While the right to adequate housing is perhaps the most obvious human right violated by forced evictions, a number of other rights are also affected. The rights to freedom of movement and to choose one's residence, recognized in many international laws and national constitutions, are infringed when forced evictions occur. The right to security of the person, also widely established, means little in practical terms when people are forcibly evicted with violence, bulldozers and intimidation. Direct governmental harassment, arrests or even killings of community leaders opposing forced evictions are common and violate the rights to life, to freedom of expression and to join organizations of one's choice. In the majority of eviction cases, crucial rights to information and popular participation are also denied.
 

When children are unable to attend school due to a forced eviction, the right to education is sacrificed. When people lose their source of employment, the right to work is breached. When psychological and physical health are damaged by the constant threat of eviction, issues of the right to health are raised. When families and communities are torn apart by eviction, the right to family life is infringed. When uninvited eviction squads forcibly enter one's home, the rights to privacy and to security of the home are violated. Emerging human rights such as the right to remain in one's home or land and the right to return to one's home can equally be lost in the event of a forced eviction.
 

Legal obligations enshrined in the 1949 Geneva Conventions and the 1977 Additional Protocols thereto prohibit the displacement of the civilian population and the destruction of private property as these relate to the practice of forced eviction in the context of both international and non-international armed conflict.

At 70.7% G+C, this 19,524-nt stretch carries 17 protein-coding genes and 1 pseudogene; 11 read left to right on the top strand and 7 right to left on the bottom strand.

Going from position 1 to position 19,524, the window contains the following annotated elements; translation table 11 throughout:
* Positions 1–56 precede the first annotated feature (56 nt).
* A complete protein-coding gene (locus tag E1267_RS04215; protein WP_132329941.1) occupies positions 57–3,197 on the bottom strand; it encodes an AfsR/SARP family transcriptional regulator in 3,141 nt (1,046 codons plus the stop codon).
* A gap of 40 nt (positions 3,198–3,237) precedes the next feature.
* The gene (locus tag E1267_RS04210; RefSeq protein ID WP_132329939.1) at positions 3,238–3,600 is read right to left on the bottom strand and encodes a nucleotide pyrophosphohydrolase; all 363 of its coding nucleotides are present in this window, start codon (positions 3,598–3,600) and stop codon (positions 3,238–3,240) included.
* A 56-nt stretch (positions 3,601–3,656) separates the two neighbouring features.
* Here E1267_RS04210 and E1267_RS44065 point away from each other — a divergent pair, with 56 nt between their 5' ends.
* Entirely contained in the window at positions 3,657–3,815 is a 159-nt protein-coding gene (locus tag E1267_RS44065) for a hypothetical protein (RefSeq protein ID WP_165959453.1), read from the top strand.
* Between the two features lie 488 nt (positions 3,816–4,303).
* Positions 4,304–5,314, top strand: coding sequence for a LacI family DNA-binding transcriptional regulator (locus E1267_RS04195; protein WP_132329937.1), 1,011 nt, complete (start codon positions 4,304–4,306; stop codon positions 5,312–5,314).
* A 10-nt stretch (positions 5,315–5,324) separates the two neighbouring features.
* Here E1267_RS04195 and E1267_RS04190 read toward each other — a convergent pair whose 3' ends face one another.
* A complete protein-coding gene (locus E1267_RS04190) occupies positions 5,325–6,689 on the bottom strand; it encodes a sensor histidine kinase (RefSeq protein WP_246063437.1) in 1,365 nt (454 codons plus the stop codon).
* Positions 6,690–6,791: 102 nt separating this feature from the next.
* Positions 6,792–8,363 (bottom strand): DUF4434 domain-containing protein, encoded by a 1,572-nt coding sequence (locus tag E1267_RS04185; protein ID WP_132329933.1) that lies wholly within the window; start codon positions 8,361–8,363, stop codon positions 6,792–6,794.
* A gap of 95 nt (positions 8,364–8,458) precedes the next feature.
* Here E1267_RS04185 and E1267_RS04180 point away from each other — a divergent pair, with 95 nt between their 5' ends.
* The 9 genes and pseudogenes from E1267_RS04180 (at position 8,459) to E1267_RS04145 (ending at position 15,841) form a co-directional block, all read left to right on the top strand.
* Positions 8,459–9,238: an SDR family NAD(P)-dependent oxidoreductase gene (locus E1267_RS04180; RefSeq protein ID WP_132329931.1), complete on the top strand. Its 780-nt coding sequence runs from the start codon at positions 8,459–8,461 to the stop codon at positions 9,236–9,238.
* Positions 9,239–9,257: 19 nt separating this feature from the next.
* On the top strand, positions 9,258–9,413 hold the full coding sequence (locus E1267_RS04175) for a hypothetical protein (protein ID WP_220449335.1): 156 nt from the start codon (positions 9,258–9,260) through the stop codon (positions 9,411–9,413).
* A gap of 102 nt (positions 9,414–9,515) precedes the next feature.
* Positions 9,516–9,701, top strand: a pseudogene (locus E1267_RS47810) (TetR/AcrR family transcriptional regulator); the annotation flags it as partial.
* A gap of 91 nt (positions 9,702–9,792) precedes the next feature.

Approaching housing concerns from the point of view of human rights and the relationship between these rights and forced evictions puts a clear focus on the legal obligations of Governments to respect, protect and fulfil housing rights. Such a perspective also provides clear criteria against which action, policies, practice and legislation can be monitored and regulated. It creates a systematic, common and universal framework-relevant to all countries-for developing appropriate legal and other measures leading to a substantial reduction in the practice of forced evictions. The housing-rights approach promotes good governance, governmental accountability, transparency, democratic decision-making, popular participation and international responsibility.
 

Forced evictions: a violation of human rights
 

General Comment No. 4 (1991) of the Committee on Economic, Social and Cultural Rights on the right to adequate housing(9) states that all persons should possess a degree of security of tenure which guarantees legal protection against forced eviction, harassment and other threats" (para. 8 (a)). The same text asserts that legal appeals aimed at preventing planned evictions or demolitions through the issuance of court-ordered injunctions and legal procedures seeking compensation following an illegal eviction should be available (para. 17).